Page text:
Yes, sure Jeff. Well, first of all, we’re incredibly excited about the international expansion, and if you remember, I spoke on the last call about redoubling our adjustable market and this was one of the, essentially, tools to do that. We’re in a few different countries today that are largely still license-based, on-prem based, and we are standing up our cloud solution and think of it as three or four different countries in Europe, in Australia and in North America, we’re essentially all cloud in the U.S. and Canada, so.

We’ll continue to go to market. We think strategically it is important throughout Europe, in key markets to sell our Dragon Medical Solution as a license where the market is still only a license market. And ultimately, as you know, we have a very good ability to flip them over to our cloud solution. And in some cases, Jeff, we’re still not deployed on a cloud-enabled solution in some countries.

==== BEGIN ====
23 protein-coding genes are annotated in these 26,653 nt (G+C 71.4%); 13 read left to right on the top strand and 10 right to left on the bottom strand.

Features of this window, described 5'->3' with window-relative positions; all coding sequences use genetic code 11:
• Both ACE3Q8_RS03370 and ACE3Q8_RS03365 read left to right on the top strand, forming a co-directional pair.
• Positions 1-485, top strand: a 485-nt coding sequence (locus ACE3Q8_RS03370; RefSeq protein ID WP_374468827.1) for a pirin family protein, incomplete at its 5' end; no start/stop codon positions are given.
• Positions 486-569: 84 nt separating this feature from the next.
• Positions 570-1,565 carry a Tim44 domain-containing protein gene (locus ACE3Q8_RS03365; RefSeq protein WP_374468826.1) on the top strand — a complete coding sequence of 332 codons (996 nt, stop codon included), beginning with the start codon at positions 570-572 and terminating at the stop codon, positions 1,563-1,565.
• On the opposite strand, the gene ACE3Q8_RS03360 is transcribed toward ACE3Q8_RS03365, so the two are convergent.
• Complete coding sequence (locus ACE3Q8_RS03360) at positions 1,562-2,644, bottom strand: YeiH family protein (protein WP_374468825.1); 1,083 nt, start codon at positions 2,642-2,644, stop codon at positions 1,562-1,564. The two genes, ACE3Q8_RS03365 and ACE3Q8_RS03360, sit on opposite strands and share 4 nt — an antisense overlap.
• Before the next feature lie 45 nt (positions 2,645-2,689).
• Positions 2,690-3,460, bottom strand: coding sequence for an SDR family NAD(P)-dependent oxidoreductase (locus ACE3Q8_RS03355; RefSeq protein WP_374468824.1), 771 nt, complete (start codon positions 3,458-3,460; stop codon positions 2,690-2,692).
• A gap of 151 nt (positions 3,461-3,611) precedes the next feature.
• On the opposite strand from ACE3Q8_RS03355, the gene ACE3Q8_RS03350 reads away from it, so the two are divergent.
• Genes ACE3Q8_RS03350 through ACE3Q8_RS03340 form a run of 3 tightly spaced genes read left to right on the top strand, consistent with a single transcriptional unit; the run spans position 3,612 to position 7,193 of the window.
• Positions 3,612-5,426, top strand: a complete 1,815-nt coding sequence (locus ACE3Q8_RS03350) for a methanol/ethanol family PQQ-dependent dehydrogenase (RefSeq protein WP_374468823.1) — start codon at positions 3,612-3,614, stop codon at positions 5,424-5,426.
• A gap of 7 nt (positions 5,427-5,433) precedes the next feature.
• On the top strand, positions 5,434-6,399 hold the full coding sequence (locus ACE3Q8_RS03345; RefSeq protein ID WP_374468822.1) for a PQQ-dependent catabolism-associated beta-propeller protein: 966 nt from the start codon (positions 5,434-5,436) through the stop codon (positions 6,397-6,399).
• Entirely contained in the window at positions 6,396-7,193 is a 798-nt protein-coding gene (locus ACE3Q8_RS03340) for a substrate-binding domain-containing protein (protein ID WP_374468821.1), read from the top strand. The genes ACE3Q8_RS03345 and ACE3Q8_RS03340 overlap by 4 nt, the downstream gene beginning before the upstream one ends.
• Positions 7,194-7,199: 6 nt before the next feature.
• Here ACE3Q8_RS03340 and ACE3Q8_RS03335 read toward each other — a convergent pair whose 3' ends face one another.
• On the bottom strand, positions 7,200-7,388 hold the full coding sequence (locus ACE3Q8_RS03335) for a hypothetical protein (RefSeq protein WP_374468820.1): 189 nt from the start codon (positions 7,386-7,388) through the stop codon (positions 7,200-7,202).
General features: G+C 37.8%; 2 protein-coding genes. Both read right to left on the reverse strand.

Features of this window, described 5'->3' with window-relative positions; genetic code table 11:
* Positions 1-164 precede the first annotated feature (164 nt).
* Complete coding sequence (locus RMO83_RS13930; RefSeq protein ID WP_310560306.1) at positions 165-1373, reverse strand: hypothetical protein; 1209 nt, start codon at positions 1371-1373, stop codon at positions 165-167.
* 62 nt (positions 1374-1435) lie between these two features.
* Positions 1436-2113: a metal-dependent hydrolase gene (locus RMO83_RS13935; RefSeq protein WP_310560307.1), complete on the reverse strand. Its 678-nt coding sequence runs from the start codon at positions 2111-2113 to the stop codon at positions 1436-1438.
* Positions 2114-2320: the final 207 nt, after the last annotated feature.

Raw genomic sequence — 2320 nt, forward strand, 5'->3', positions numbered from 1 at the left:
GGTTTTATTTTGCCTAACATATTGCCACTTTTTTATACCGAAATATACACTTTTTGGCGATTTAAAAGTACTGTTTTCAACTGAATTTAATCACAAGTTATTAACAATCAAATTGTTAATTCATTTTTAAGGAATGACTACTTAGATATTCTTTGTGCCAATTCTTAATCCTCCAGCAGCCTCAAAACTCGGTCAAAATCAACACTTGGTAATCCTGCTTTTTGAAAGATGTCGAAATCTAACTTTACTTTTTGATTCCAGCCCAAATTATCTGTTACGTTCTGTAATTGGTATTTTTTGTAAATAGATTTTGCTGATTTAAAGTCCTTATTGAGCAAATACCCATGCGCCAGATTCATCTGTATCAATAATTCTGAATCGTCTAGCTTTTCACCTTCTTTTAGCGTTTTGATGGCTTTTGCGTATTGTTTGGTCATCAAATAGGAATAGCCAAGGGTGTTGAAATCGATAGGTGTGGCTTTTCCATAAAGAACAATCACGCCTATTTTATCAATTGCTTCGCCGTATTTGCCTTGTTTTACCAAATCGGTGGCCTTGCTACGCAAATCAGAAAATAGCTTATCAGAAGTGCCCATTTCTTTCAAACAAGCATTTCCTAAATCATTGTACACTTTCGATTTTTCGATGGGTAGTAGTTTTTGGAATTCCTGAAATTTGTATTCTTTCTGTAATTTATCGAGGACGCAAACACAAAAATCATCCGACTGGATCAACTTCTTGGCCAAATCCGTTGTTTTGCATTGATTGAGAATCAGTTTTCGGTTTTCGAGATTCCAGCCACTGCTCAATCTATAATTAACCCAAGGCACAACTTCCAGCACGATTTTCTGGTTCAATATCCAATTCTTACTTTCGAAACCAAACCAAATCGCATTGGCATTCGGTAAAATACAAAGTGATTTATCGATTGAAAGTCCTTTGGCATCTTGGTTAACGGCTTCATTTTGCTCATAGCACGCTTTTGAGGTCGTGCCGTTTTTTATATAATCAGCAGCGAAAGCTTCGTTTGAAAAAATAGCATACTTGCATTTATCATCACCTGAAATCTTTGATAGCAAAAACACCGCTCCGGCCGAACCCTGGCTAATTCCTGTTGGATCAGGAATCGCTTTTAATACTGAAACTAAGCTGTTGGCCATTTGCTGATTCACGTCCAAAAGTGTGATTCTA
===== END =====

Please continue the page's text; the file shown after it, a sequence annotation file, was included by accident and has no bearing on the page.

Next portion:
The strength in the quarter came right out of Europe, on that Dragon Medical license line. And we see a very strong pipeline to continue. And our customers, when they sign up with Nuance, they stay for many years, so we think we have a great opportunity for the long-term, to go in on devices, convert to the cloud, as we market and as our solutions are prepared.

Jeff Van RheeCraig-Hallum Capital Group — Analyst

And just to be clear, I mean obviously, you posted good numbers there, but compared to your expectations coming into the quarter, in the end, particularly, are performed on Dragon?

Mark BenjaminChief Executive Officer

Yes. It was a strong quarter for EMEA.

Jeff Van RheeCraig-Hallum Capital Group — Analyst